Singapore’s Acting Minister for Manpower, Tan Chuan-Jin, recently called on Singaporeans who are unhappy with the country to help build a nation we can be proud of. Here are my thoughts.
There is a Singapore I am proud of. The Minister would see it too if he cared to look. It’s not hiding in our glitzy skyline (which to be fair, is gorgeous). It’s not lurking in our fancy casinos or theme parks, not rubbing shoulders with international jetsetters at the Formula 1 races, not hanging out in our famous shopping malls.
This Singapore that I am proud of? It is not immediately obvious. It doesn’t jump out at you, might not always look pretty or polished or speak with finesse. Often, it can be loud and insistent – sometimes, too loud for our Ministers’ liking – not because it seeks to create trouble, but because it gives a damn.
It’s there, at Pink Dot every year, when people of all stripes stand up to call for a more-inclusive society. It is also present among those who call out Pink Dot for not being inclusive enough. This Singapore I am proud of, it tolerates this kind of tension, understands dissent, understands that sometimes friction exists only because people care.
It is in Bukit Brown, where tireless volunteers have been hard at work documenting gravestones, collecting signatures, conducting tours and pleading with authorities to stop and think before allowing bulldozers to level a precious piece of our history. These volunteers know, that a country that destroys its heritage in the name of progress, destroys a part of its soul.
This Singapore that I am proud of, I see it embodied in Madam Vellama, the cleaner who so bravely challenged the ruling party’s position on by-elections. She stood up for no reward and she persisted despite what seemed like overwhelming odds. And because of her, we now know that the government’s stand was incorrect. Madam Vellama saw something wrong with our story, and so in her own small way she sought to change the narrative.
I see the same conviction in my labour activist friends. They run soup kitchens, reach out to abused workers and offer shelter to those who have nowhere else to go. Theirs is a tiring, often thankless cause. And yet, they’ve soldiered on – campaigning hard for change, speaking up for those who have no voice. They do all this without the backing of a huge ministry, without fat salaries. They are the Singapore that I am proud of.
There are so many more – anti-death penalty activists, animal rights campaigners, groups calling for the abolition of the ISA, the Free My Internet movement, bloggers whom some of our Ministers prefer to label keyboard warriors. Yes, they are often a noisy lot. And yes there are also those who complain for no good reason. But there is a growing sense, in this Singapore that I am proud of, that the people in charge are no longer interested – or perhaps, no longer capable – of distinguishing between those who give a damn and those out to make trouble.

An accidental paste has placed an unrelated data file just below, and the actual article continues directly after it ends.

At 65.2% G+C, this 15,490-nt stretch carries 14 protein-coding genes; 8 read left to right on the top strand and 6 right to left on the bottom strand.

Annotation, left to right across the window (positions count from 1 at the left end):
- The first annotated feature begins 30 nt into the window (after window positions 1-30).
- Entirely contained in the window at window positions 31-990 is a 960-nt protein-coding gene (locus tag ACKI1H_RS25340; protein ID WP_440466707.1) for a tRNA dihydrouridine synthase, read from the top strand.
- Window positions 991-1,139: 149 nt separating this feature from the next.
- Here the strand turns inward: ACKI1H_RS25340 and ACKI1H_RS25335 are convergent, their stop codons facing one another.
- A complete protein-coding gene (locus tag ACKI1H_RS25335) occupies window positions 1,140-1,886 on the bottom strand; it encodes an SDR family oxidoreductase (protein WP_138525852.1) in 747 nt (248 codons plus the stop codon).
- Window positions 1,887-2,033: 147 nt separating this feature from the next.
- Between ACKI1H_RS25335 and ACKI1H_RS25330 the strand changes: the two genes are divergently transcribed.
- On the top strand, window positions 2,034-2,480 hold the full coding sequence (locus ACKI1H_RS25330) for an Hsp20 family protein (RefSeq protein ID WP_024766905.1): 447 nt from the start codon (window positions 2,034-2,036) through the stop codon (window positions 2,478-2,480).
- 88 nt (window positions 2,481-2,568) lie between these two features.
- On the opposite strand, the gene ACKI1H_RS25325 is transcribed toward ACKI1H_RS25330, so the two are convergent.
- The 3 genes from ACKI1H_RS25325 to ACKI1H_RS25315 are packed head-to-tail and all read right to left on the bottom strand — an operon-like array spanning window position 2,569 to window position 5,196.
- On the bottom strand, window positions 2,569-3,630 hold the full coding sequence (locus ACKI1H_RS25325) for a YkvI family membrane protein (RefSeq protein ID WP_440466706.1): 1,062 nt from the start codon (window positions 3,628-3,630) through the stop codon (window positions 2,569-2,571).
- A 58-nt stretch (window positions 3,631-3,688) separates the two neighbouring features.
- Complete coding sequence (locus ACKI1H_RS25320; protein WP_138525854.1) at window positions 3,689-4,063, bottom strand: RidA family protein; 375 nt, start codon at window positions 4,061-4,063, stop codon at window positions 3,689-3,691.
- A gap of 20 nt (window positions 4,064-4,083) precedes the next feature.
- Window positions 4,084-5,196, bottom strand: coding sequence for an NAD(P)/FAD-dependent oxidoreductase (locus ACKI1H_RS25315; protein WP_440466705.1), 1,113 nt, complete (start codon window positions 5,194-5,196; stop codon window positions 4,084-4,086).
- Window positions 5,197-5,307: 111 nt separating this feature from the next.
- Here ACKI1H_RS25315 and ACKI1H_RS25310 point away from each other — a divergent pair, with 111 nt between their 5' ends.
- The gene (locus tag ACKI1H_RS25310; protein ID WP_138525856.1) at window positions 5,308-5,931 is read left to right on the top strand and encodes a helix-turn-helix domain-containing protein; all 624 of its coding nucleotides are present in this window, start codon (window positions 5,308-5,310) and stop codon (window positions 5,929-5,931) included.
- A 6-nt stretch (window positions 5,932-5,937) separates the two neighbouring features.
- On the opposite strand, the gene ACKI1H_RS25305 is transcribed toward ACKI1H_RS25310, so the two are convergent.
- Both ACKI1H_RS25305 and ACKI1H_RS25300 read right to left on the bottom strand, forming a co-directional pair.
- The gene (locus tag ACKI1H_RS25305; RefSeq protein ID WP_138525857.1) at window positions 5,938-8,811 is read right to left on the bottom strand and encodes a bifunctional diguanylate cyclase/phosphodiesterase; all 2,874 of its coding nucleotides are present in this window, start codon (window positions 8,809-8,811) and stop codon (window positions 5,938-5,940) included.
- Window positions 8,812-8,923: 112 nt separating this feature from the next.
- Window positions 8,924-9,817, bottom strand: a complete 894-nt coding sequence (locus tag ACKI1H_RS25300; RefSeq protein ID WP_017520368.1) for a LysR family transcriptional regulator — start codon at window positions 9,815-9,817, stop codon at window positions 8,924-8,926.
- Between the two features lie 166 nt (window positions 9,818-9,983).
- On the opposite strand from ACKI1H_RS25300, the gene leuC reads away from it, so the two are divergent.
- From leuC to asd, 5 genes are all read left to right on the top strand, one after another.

From rules to control the Internet, to threats of legal action against bloggers and even a cartoonist, to calls for people to “read the right things”, the paranoia is palpable. Where once we were promised a National Conversation, the dialogue seems to have stopped, replaced instead, by an endless monologue. A smug, sometimes scoldy, sometimes mansplain-y spiel about why we need to trust, protect, celebrate the people and institutions in charge of us. To criticise is to smear. To question is to spread disinformation. It is even dangerous to poke fun and satirise.
A government that constantly fails to recognise the right of its people to speak up, a government whose impulse is to silence and shame its critics, hasn’t just lost its sense of humour, it’s lost its way. As citizens our choices seem limited. Stand up – like the people in the Singapore I am so proud of – shut up, or leave.
Of course, there’s also that middle ground. The one that demands that we contribute only in ways acceptable to the powers-that-be.
And yet, as Minister Tan himself puts it, we are many stories. We doom ourselves to failure when we, as a nation, encourage only one narrative, foster blind obedience, police discussion and stop people from asking questions. There will be noise, maybe at times, too much noise. But an invested people will naturally want to hold its leaders to account. The alternative is apathy. This cannot be the way forward.
I am sure Minister Tan meant well when he urged critics to build a country we can be proud of. But the exhortation shows just how out of touch he and his colleagues have become. There is a Singapore many of us are proud of. It’s right there. And yet they fail to see.